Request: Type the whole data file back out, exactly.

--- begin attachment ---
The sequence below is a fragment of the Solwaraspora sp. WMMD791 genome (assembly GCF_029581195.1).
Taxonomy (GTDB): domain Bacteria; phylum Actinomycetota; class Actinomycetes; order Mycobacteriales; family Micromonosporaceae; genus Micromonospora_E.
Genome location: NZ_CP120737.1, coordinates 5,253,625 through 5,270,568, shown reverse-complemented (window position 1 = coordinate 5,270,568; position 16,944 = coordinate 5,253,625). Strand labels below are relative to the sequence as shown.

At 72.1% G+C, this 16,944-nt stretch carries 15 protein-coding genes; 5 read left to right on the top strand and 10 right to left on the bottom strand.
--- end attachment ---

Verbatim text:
The sequence below is a fragment of the Solwaraspora sp. WMMD791 genome (assembly GCF_029581195.1).
Taxonomy (GTDB): domain Bacteria; phylum Actinomycetota; class Actinomycetes; order Mycobacteriales; family Micromonosporaceae; genus Micromonospora_E.
Genome location: NZ_CP120737.1, coordinates 5,253,625 through 5,270,568, shown reverse-complemented (window position 1 = coordinate 5,270,568; position 16,944 = coordinate 5,253,625). Strand labels below are relative to the sequence as shown.

At 72.1% G+C, this 16,944-nt stretch carries 15 protein-coding genes; 5 read left to right on the top strand and 10 right to left on the bottom strand.